At the Sunday farmer’s market behind the DMV on Claremont Avenue, Ross Chan is wearing an apron and parading around in front of his fresh juice stand like a ticket salesman at a circus. With a wide grin and a lot of goofy energy, the co-founder of Beet Generation poses with a tiny pumpkin in his hand then squirts drops of “blood” into paper Dixie cups for squealing children while practicing his Dracula cackle. The “blood” is actually beet juice – a Halloween-themed topping for Chan’s kid-friendly “spooky juice,” which is a non-threatening combination of apples, oranges and strawberries. As customers take their first sips of the juice, Chan yells, “Your cells are rejoicing!”
Chan’s fanatic love of fresh juice started a little over a year ago, when fatherhood sent him on a health binge. A self-proclaimed “closet vegetarian,” Chan decided to start eating less meat and more raw fruits and vegetables after he and his wife, Margaret Ng, adopted their daughter, Brooklyn, now 17 months.
“I started to think about the future and my baby girl’s future and I wanted our best lives together,” Chan said. “We started our family really late. So that’s what started me thinking about taking better care of myself.”
To add to his new raw food regimen, Chan began making fresh juice at home. Today, he swears the juice has worked wonders for his health.
“Not only do I feel better personally, I’m just a better person to be around,” Chan said. “I don’t have the skin issues I used to have and I have more energy now than I ever did – even when I was in my twenties.”
Chan, who works full-time in advertising for the TV channel CBS, was doing a TV campaign about local food scenes when he met Ron Parvini, the executive director of the Urban Village Farmer’s Market Association and fellow homemade juice maker. When a mutual friend suggested Chan and Parvini talk about setting up a juice business, the pair jumped at the opportunity to work together.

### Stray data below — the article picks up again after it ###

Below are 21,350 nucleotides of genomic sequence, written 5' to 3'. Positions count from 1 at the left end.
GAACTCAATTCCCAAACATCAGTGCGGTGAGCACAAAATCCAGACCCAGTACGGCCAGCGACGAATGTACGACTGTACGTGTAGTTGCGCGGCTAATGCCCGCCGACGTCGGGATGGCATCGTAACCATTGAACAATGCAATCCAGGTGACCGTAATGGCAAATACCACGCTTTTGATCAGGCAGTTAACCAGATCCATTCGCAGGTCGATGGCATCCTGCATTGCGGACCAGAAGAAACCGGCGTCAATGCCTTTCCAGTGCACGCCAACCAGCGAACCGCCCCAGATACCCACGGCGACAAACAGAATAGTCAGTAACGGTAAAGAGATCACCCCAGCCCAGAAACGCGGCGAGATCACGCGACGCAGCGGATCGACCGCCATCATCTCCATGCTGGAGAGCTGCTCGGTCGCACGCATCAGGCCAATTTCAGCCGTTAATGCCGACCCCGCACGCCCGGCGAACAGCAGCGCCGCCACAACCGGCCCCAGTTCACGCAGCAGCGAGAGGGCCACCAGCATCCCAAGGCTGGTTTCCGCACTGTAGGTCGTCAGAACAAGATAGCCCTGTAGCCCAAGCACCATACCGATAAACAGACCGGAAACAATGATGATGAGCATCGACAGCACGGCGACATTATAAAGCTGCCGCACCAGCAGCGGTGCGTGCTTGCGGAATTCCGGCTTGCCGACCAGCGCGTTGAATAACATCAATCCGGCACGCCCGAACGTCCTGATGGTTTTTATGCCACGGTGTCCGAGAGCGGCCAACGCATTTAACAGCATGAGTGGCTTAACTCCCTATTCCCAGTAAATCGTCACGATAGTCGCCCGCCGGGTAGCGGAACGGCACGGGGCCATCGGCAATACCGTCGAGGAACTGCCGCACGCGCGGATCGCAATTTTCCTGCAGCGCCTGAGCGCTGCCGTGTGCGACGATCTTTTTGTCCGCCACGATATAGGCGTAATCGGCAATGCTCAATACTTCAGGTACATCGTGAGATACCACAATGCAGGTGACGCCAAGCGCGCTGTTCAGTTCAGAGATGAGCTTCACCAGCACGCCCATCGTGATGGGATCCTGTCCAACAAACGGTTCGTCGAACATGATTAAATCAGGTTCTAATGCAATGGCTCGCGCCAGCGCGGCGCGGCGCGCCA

“We deliberately and specifically chose Oakland. The food scene in Oakland is really awesome. Just being a part of that community was really important to me and my partner,” Chan said.
They funded Beet Generation out of their own pockets, buying an industrial blender, a set of plastic bins for hand washing stations, pounds of produce, and aprons embroidered with a red beet logo, among other essentials.
But the nuts and bolts of running the small juice stand proved more daunting than Chan anticipated.
“People start out with a great idea and a lot of enthusiasm but actually starting and running your own business is a lot of nitty gritty details,” Chan said. “It’s hard – especially when it’s a second job.”
Administrative details like incorporating with the state of California, or understanding workers compensation and tax rules are a full-time job by themselves, he noted.
Since fresh juice is not considered a prepared food, it’s not regulated under regular Cottage Food Laws, which dictate the rules for small businesses that cook, can, or bottle food stuffs for sale. Instead, Beet Generation is considered a temporary food facility, which means it is subject to periodic inspections from county health officials.
“The health inspectors sort of come unannounced and make sure that you have your permit, that you have your hand washing system set up, make sure you’re handling your product, check for cross contamination, that whole thing,” said Chan.
Though running a weekly juice stand isn’t the most lucrative business model, Chan said it allows him to test drive the product before growing his business into the daily operation he hopes to run.
“It’s a great way to connect with customers and to get product feedback,” Chan said. “We get an immediate sense of what works and what doesn’t.”